Post Date: November 13th, 2014

Public support and trust is vital for the voluntary sector. Without financial support from individuals, action from campaigners, the ability to recruit the right staff the sector will struggle – particularly in the current tough funding climate. Charities also depend on the public to affect the political weather in the broadest sense, to give politicians permission to increase the aid budget for example.

 In general, charities are well regarded and trusted, particularly by those who know about their work.[1] Yet it comes as no surprise to anyone in the sector that trust in charities can be fragile. When people ask me what I do for a living I am used to responses ranging from dismissal, assumptions that I am not paid, assumptions that I am on a moral high horse, and many many challenges about the appropriate role of charities. These were much more marked when I worked within an organisation than now when I run my own business working with NGOs, and I tend to simply say I am freelance (self marketing not being one or my strong points), but I still frequently get challenged. 

Recent reports from NPC[2] and BOND[3] highlight the challenges of getting and keeping the levels of support necessary for the sector to thrive. 35 per cent of people have some mistrust in UK charities, although the majority are in the middle (NPC). The reports point out that it is not surprising that lack of trust could increasingly become an issue. Negative media coverage about CEO pay, general lack of understanding of the sector and the more widespread decline of trust in public institutions all contribute. Interestingly, the NPC report found that the public is more wary of charities that take government money, and those that are overtly political – perhaps tainted by proximity to politicians. In relation to international development, media focus upon corruption and lack of differentiation between different African nations do not improve poor knowledge of aid and global poverty.  

They both see lack of understanding of the sector as a key issue, and the research demonstrates some major gaps in public knowledge. For example, 67 per cent of people think of large organisations when they think of charities, when only 16 per cent of charities have an income of over £100,000 (NPC). Again, this will not come as a surprise to anyone working for a charity who has tried to explain their role to someone outside the sector. When my husband and I first applied for a joint mortgage I noticed our financial advisor put down my occupation as ‘works in a charity shop’. At the time I worked for a thinktank. I didn’t mind the mistake, but mused about how a sector worth £39 billion[4] employing 800,000 people[5] could be conflated in this way.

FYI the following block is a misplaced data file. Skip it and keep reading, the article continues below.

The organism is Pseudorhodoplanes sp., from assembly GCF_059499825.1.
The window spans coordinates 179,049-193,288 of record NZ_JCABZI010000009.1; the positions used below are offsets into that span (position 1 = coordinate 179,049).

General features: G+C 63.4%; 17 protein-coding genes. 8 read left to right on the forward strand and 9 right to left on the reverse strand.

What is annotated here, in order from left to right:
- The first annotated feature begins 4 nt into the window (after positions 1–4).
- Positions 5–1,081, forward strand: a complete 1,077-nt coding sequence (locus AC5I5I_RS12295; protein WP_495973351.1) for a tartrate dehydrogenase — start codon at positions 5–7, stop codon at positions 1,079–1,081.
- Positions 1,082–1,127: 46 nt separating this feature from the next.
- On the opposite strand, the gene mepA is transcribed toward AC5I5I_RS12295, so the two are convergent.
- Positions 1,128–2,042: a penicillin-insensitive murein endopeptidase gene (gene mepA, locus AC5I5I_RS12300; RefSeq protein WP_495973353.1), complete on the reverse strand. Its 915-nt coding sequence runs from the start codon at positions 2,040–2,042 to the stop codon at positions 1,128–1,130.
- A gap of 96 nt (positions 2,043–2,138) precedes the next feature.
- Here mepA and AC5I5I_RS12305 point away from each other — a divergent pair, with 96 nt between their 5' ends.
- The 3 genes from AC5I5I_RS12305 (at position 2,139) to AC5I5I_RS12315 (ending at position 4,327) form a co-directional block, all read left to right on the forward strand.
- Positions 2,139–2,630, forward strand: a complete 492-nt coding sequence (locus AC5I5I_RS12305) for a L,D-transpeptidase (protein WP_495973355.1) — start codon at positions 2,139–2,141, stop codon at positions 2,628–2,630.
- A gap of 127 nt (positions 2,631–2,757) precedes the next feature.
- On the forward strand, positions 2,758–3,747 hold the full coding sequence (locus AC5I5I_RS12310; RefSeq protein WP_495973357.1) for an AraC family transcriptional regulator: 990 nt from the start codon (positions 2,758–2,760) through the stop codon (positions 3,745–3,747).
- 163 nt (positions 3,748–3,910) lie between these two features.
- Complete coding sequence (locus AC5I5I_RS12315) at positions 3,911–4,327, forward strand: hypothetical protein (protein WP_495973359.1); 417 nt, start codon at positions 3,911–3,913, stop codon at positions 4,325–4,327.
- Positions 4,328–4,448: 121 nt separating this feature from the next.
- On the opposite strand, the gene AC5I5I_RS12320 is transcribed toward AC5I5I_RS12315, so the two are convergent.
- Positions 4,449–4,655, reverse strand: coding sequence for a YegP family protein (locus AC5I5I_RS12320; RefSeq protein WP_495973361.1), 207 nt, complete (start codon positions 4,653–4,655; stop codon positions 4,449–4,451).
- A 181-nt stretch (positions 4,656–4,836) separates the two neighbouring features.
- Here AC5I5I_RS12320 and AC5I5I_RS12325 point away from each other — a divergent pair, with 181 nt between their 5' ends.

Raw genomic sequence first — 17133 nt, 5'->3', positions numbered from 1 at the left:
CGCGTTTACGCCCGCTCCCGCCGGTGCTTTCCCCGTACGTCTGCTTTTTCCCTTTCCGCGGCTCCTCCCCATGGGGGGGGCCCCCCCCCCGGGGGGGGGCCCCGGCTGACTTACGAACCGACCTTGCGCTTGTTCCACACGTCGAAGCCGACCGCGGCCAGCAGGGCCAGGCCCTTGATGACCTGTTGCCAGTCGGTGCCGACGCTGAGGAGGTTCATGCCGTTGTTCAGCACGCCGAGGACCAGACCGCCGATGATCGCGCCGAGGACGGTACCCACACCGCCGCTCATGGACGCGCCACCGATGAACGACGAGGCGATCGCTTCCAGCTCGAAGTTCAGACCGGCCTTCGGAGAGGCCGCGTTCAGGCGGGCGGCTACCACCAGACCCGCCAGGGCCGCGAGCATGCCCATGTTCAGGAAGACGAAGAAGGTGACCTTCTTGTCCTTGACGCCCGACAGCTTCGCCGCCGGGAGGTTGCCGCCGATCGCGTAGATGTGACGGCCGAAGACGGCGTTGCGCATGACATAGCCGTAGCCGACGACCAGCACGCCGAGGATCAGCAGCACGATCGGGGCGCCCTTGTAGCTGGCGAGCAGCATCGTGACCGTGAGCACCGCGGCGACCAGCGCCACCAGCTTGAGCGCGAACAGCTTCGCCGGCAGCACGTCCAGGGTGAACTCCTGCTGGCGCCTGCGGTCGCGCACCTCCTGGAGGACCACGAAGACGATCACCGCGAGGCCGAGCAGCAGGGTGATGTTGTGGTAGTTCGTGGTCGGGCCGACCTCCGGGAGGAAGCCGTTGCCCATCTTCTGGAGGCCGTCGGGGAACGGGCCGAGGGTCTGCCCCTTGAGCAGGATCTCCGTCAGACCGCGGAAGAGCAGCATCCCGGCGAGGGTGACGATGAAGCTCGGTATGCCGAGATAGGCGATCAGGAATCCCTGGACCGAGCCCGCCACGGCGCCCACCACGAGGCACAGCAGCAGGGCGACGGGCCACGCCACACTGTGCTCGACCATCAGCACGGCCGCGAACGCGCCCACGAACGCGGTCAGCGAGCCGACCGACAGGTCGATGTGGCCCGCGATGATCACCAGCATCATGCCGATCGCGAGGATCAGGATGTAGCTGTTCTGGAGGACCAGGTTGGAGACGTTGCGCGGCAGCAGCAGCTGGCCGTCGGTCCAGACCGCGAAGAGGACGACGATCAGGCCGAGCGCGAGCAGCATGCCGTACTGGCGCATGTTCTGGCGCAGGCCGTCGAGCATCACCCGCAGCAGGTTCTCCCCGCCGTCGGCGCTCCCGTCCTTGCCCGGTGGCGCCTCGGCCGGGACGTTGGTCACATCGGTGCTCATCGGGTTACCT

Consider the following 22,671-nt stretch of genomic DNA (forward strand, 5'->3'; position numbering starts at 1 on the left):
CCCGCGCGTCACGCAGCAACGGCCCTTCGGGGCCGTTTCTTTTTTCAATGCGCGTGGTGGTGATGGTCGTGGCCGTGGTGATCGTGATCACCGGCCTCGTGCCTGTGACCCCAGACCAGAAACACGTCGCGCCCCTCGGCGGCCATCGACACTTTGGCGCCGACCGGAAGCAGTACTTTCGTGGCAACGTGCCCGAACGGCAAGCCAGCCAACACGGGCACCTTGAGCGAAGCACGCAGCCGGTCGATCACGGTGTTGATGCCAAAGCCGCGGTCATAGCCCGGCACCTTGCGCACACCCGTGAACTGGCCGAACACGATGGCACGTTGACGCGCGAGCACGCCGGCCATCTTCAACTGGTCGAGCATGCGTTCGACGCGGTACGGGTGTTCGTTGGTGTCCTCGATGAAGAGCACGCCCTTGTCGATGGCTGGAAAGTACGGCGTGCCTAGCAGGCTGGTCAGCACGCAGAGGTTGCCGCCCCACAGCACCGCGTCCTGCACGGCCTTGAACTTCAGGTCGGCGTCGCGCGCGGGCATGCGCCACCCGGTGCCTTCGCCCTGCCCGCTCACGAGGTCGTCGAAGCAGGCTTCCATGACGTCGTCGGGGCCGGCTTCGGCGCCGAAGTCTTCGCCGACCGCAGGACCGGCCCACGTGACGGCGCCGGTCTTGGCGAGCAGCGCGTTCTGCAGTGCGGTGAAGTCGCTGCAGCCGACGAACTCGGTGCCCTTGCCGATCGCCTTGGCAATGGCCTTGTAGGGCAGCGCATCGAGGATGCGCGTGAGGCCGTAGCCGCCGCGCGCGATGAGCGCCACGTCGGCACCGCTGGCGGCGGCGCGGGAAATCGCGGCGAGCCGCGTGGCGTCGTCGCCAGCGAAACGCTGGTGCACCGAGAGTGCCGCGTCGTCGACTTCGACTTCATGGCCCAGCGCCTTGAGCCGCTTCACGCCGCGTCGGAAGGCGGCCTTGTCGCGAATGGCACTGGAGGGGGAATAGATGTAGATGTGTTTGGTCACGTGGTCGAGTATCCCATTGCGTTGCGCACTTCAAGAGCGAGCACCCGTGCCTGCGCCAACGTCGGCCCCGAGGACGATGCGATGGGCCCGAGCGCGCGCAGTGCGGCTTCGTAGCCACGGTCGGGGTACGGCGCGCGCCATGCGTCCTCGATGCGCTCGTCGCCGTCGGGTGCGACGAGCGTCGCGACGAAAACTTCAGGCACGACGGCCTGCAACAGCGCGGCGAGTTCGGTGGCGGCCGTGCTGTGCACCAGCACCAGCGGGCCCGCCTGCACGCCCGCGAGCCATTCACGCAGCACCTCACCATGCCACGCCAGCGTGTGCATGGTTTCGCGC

It is rather depressing to find such lack of knowledge, when a recent ippr report found that 93 per cent of households have used at least one charitable service at some time in the past, and 79 per cent have used a service in the last 12 months.[6] Underpinning the conclusions of both reports is the rationale that making the sector’s case to the public will win more people over and a sense that greater understanding will lead to greater trust and sympathy.

 I feel equal hope and anxiety about this. It is deeply frustrating to be dealing with myths and misinformation, when there is ever increasing work to be done.  And yes, having the public on board with the sector is critical.

The BOND report focuses upon segmenting the public and working only with those who might be receptive to messages about aid and global poverty. But we should also remember the fact that people tend to hate nothing more than feeling that their money is being spent on persuading them to think differently. Research I was involved in years ago about attitudes to asylum seekers for ippr demonstrated that far from making people more liberal, giving them the facts about actually tended to crystallise their views as they feared that they were being manipulated

Unless opportunities to address legitimate questions – about corruption, about pay and fundraising – are taken seriously there is a danger that the public will sense a whitewash and further lose trust. Simply making a case without stopping to listen could be deeply counter productive.





[1] James Nobel and Sue Wixley (2014) Matter of Trust: What the public thinks of charities and how it affects trust (NPC)

[2] James Nobel and Sue Wixley (2014) Matter of Trust: What the public thinks of charities and how it affects trust (NPC)

[3] Bond (2014) Change the Record: Exploring new ways to engage the UK public in tackling global poverty

[4] 2011/12 figures. Source NCVO UK Civil Society Almanac 2014.

[5] Ibid

[6] IPPR (2014) Charity Street: The Value of Charity to British Households 

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